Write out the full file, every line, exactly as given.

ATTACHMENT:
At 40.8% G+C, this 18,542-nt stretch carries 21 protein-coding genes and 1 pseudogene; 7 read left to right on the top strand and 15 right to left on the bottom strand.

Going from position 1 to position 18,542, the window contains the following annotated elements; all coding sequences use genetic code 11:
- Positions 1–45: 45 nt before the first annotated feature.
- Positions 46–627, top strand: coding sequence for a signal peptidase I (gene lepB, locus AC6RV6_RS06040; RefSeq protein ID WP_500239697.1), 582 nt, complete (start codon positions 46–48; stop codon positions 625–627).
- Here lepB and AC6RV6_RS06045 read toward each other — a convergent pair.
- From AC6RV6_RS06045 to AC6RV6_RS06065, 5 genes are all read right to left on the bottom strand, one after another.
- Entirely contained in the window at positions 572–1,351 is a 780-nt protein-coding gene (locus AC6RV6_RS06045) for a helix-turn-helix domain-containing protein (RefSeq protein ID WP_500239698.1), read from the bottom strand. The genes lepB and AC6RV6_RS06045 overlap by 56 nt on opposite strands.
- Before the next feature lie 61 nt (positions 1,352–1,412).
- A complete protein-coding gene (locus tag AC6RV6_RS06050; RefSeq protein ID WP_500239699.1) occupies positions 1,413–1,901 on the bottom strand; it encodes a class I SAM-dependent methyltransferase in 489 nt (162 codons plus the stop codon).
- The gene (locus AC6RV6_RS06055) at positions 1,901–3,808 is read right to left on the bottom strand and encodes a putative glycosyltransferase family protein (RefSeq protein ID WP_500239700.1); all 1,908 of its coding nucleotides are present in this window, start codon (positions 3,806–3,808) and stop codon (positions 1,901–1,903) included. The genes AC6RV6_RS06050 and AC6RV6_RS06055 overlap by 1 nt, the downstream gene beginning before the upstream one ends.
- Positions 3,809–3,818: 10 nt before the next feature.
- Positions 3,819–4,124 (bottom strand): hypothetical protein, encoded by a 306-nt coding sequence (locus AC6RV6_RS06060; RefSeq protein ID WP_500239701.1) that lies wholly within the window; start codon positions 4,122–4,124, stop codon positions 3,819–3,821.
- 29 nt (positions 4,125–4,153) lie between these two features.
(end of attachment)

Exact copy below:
At 40.8% G+C, this 18,542-nt stretch carries 21 protein-coding genes and 1 pseudogene; 7 read left to right on the top strand and 15 right to left on the bottom strand.

Going from position 1 to position 18,542, the window contains the following annotated elements; all coding sequences use genetic code 11:
- Positions 1–45: 45 nt before the first annotated feature.
- Positions 46–627, top strand: coding sequence for a signal peptidase I (gene lepB, locus AC6RV6_RS06040; RefSeq protein ID WP_500239697.1), 582 nt, complete (start codon positions 46–48; stop codon positions 625–627).
- Here lepB and AC6RV6_RS06045 read toward each other — a convergent pair.
- From AC6RV6_RS06045 to AC6RV6_RS06065, 5 genes are all read right to left on the bottom strand, one after another.
- Entirely contained in the window at positions 572–1,351 is a 780-nt protein-coding gene (locus AC6RV6_RS06045) for a helix-turn-helix domain-containing protein (RefSeq protein ID WP_500239698.1), read from the bottom strand. The genes lepB and AC6RV6_RS06045 overlap by 56 nt on opposite strands.
- Before the next feature lie 61 nt (positions 1,352–1,412).
- A complete protein-coding gene (locus tag AC6RV6_RS06050; RefSeq protein ID WP_500239699.1) occupies positions 1,413–1,901 on the bottom strand; it encodes a class I SAM-dependent methyltransferase in 489 nt (162 codons plus the stop codon).
- The gene (locus AC6RV6_RS06055) at positions 1,901–3,808 is read right to left on the bottom strand and encodes a putative glycosyltransferase family protein (RefSeq protein ID WP_500239700.1); all 1,908 of its coding nucleotides are present in this window, start codon (positions 3,806–3,808) and stop codon (positions 1,901–1,903) included. The genes AC6RV6_RS06050 and AC6RV6_RS06055 overlap by 1 nt, the downstream gene beginning before the upstream one ends.
- Positions 3,809–3,818: 10 nt before the next feature.
- Positions 3,819–4,124 (bottom strand): hypothetical protein, encoded by a 306-nt coding sequence (locus AC6RV6_RS06060; RefSeq protein ID WP_500239701.1) that lies wholly within the window; start codon positions 4,122–4,124, stop codon positions 3,819–3,821.
- 29 nt (positions 4,125–4,153) lie between these two features.